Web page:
Kom ‘what’ cha?!

There has been a lot of talk recently about fermented foods with people becoming increasingly aware of the important role our gut microbes play in maintaining a healthy body and mind. Kombucha is one such fermented food that has become particularly popular.

Technically kombucha is a fermented beverage, fermented tea to be exact. It is made by adding a SCOBY (symbiotic community of bacteria and yeast) to sugar-sweetened black tea and leaving it at room temperature to ferment for a period of time. Kombucha is not a new thing, people have been brewing kombucha for thousands of years, particularly throughout Eastern Europe and Asia.

The flavour of kombucha can vary from slightly sweet and sour to a potent vinegar flavour depending on the brewing time. Once you get used to the unique flavour, kombucha can be a refreshing drink and a nice substitute for soft drink or alcohol.

Kombucha contains probiotics, or ‘good’ bacteria, so aids digestion by balancing out the ‘bad’ bacteria. Kombucha also contains antioxidants, helping to decrease inflammation in the body.


Alcohol content

In Australia, the legal limit for a non-alcoholic beverages is 0.5% alcohol. Therefore, kombucha bought from a store will have less than 0.5% alcohol. From time to time though, batches of kombucha are recalled because they are found to have more than 0.5% alcohol. This is most likely due to the drink not being properly refrigerated after leaving the manufacturing facility, so fermentation continues and alcohol levels rise.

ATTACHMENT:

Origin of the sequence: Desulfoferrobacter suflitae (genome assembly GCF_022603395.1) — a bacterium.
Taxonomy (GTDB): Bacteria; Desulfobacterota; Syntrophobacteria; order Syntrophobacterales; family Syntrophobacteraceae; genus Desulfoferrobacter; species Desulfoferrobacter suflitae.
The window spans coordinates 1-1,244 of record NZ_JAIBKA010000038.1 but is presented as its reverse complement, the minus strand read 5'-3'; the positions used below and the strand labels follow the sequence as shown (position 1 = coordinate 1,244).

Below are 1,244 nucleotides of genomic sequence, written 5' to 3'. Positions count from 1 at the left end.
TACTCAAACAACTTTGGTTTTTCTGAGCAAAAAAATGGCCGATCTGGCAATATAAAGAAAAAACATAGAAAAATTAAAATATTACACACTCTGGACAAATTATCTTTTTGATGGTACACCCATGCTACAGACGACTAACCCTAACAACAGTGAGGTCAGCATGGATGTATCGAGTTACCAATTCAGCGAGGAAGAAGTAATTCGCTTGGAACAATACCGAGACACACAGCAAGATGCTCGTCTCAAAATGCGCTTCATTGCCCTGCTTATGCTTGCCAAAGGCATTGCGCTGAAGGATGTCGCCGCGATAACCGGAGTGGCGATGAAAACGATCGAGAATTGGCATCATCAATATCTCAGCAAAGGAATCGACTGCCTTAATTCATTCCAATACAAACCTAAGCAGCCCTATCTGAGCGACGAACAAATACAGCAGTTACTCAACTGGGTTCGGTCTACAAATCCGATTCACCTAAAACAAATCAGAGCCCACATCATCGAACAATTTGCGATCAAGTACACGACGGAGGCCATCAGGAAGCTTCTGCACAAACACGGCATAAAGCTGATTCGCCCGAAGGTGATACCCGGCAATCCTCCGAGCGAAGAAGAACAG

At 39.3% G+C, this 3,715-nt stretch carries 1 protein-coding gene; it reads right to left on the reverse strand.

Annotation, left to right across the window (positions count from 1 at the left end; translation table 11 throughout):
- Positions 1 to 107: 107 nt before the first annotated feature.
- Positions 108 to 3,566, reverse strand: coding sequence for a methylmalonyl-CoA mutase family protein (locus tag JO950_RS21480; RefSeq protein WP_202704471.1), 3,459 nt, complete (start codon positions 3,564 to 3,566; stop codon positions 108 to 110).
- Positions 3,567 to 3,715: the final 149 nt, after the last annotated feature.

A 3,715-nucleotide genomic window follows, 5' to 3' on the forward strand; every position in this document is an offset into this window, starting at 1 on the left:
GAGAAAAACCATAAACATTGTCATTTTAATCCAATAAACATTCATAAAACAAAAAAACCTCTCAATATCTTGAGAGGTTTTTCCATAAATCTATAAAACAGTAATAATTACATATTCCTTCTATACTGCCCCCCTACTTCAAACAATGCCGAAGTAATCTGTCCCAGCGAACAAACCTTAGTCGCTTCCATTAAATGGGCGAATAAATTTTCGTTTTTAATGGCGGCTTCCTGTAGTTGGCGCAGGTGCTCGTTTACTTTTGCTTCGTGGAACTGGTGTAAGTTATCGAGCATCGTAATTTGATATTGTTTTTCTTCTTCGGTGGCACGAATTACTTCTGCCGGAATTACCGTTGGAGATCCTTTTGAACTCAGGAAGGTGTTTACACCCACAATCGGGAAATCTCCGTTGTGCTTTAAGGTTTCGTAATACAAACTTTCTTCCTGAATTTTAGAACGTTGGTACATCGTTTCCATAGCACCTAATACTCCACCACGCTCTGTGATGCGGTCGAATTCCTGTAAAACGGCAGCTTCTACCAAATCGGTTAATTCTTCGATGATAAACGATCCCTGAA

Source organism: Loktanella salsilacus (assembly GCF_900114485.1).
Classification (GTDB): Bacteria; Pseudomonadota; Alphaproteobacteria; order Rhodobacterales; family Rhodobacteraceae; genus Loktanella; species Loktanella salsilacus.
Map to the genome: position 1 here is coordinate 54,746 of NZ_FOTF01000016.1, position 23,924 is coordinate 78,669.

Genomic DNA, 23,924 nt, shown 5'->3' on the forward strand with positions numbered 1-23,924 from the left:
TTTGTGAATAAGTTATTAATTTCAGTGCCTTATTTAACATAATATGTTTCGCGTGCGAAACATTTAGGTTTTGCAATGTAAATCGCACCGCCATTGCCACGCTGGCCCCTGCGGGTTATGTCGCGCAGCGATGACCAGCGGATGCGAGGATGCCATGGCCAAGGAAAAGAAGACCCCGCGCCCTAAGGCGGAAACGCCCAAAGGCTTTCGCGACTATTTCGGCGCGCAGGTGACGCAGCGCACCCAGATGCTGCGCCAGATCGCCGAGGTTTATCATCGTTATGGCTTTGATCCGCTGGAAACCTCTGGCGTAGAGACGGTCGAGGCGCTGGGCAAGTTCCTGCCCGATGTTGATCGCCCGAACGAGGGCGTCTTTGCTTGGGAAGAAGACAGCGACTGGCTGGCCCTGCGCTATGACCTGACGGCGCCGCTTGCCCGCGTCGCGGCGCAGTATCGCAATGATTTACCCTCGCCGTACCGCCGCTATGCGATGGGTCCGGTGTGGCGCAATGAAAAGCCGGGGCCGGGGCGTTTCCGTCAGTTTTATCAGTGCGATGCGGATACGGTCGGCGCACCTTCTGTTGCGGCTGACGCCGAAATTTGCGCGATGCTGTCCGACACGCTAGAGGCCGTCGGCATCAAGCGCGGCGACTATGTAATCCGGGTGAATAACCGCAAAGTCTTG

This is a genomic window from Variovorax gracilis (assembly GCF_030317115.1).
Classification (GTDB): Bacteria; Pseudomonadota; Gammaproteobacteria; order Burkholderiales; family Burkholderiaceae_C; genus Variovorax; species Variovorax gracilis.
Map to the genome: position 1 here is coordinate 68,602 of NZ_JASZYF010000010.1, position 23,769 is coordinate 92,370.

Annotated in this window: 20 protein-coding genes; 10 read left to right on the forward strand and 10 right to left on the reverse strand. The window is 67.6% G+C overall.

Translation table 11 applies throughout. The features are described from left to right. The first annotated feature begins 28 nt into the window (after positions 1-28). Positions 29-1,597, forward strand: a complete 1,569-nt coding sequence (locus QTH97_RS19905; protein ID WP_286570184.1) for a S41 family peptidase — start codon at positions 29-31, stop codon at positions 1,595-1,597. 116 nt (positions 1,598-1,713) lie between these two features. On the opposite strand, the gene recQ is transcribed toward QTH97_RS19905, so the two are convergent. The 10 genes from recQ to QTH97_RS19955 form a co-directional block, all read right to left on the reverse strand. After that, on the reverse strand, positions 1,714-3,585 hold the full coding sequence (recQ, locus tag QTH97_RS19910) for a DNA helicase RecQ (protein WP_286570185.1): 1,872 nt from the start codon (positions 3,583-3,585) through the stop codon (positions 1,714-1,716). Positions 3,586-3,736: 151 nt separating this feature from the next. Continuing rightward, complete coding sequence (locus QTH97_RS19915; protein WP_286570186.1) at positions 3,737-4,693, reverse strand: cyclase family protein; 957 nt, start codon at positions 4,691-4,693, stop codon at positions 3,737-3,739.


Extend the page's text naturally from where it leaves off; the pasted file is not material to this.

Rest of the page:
Sugar content

Kombucha is made with sugar; however, this is to feed the bacteria and mostly disappears during the fermentation process. The longer kombucha is fermented, the lower the sugar content will be. In saying this though, producers of kombucha may add fruit juices or herbs to alter the flavour of the final beverage which can increase the final sugar content. This is why it’s important to always read the label. Below is a list of popular kombucha brands and the number of teaspoons of sugar found in 100ml.

Carbohydrate/100ml (g)

Teaspoons of sugar/100ml

Mojo Original

5.5

1.4

Mojo Lemon Citrus

5.0

1.3

Kombucha Max Mixed Berry

2.8

0.7

Remedy Kombucha Hibiscus Kiss

2.4

0.6

Remedy Kombucha Original

2.1

0.5

Kombucha Max Ginger and Pear

2.0

0.5

Lemonade (for comparison)

8.5

2.0

Kombucha is available at most health food shops and many cafes and even supermarkets are taking to stocking up on this product. The prices vary and are from around $3-5 for a 330-500ml bottle.

Remember, just because there is 330-500ml in a bottle, doesn’t mean you need to drink it all at once. Having a smaller amount, spread over 2-3 days, is a great way to keep your sugar intake down but still get the goodness of beneficial bacteria. Diluting your kombucha with water is also a good option.

If you plan on consuming kombucha on a regular basis, why not have a go at making your own! Get a SCOBY from a friend or online, they usually come with instructions.

Have you tried kombucha? I’d love to hear what you thought of it!

Team @ Nutrition for Life Healthcare!

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